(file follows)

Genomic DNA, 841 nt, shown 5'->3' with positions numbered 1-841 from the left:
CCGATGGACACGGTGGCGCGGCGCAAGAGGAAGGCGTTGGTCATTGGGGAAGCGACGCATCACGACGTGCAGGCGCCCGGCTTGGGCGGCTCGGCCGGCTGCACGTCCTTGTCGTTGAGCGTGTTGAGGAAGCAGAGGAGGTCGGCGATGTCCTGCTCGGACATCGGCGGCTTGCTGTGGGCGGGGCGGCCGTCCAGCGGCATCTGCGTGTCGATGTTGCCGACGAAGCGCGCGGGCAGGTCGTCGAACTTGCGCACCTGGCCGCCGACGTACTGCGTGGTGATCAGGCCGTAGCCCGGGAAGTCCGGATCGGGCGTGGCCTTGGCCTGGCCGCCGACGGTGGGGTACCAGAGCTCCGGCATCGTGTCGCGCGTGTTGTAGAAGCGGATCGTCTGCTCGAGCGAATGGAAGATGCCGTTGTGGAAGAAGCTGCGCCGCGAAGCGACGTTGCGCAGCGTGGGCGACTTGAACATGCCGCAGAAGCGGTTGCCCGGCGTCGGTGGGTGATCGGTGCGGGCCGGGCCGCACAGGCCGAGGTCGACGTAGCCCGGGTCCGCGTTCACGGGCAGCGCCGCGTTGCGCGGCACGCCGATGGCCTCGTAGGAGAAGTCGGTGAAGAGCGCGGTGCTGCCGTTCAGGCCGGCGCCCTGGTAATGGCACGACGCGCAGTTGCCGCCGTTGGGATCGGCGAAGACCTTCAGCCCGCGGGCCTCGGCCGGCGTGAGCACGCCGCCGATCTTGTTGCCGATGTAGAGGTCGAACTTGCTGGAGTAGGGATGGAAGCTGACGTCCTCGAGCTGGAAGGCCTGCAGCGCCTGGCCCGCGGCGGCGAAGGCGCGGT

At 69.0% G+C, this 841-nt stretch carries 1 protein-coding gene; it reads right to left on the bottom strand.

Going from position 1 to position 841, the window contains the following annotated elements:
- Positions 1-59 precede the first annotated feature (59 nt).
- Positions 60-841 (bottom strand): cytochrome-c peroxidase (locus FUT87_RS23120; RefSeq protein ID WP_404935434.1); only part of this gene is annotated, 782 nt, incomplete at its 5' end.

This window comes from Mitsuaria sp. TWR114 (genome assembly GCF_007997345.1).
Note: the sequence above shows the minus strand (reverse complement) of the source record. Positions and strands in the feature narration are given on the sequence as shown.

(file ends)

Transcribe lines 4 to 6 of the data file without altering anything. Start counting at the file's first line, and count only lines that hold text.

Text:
Going from position 1 to position 841, the window contains the following annotated elements:
- Positions 1-59 precede the first annotated feature (59 nt).
- Positions 60-841 (bottom strand): cytochrome-c peroxidase (locus FUT87_RS23120; RefSeq protein ID WP_404935434.1); only part of this gene is annotated, 782 nt, incomplete at its 5' end.